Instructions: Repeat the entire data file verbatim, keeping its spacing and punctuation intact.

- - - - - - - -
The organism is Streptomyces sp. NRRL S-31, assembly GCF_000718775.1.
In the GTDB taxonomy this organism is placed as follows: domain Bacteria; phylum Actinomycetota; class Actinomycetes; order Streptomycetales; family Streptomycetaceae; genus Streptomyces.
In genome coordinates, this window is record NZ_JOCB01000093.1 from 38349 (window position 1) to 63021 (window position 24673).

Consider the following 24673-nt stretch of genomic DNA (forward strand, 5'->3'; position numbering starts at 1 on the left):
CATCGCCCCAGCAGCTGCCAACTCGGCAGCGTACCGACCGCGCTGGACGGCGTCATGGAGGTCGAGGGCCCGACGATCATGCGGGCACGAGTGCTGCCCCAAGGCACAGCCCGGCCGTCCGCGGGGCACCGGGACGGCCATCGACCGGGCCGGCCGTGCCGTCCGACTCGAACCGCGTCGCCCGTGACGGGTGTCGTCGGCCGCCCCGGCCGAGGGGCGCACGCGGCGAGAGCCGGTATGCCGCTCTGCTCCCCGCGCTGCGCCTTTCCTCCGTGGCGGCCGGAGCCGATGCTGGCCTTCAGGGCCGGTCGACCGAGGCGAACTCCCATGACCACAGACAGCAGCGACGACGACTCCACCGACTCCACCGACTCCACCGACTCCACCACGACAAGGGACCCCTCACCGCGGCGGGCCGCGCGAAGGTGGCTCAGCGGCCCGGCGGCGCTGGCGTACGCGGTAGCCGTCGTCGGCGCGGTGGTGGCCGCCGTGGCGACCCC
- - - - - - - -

The organism is Streptomyces sp. NRRL S-31, assembly GCF_000718775.1.
In the GTDB taxonomy this organism is placed as follows: domain Bacteria; phylum Actinomycetota; class Actinomycetes; order Streptomycetales; family Streptomycetaceae; genus Streptomyces.
In genome coordinates, this window is record NZ_JOCB01000093.1 from 38349 (window position 1) to 63021 (window position 24673).

Consider the following 24673-nt stretch of genomic DNA (forward strand, 5'->3'; position numbering starts at 1 on the left):
CATCGCCCCAGCAGCTGCCAACTCGGCAGCGTACCGACCGCGCTGGACGGCGTCATGGAGGTCGAGGGCCCGACGATCATGCGGGCACGAGTGCTGCCCCAAGGCACAGCCCGGCCGTCCGCGGGGCACCGGGACGGCCATCGACCGGGCCGGCCGTGCCGTCCGACTCGAACCGCGTCGCCCGTGACGGGTGTCGTCGGCCGCCCCGGCCGAGGGGCGCACGCGGCGAGAGCCGGTATGCCGCTCTGCTCCCCGCGCTGCGCCTTTCCTCCGTGGCGGCCGGAGCCGATGCTGGCCTTCAGGGCCGGTCGACCGAGGCGAACTCCCATGACCACAGACAGCAGCGACGACGACTCCACCGACTCCACCGACTCCACCGACTCCACCACGACAAGGGACCCCTCACCGCGGCGGGCCGCGCGAAGGTGGCTCAGCGGCCCGGCGGCGCTGGCGTACGCGGTAGCCGTCGTCGGCGCGGTGGTGGCCGCCGTGGCGACCCC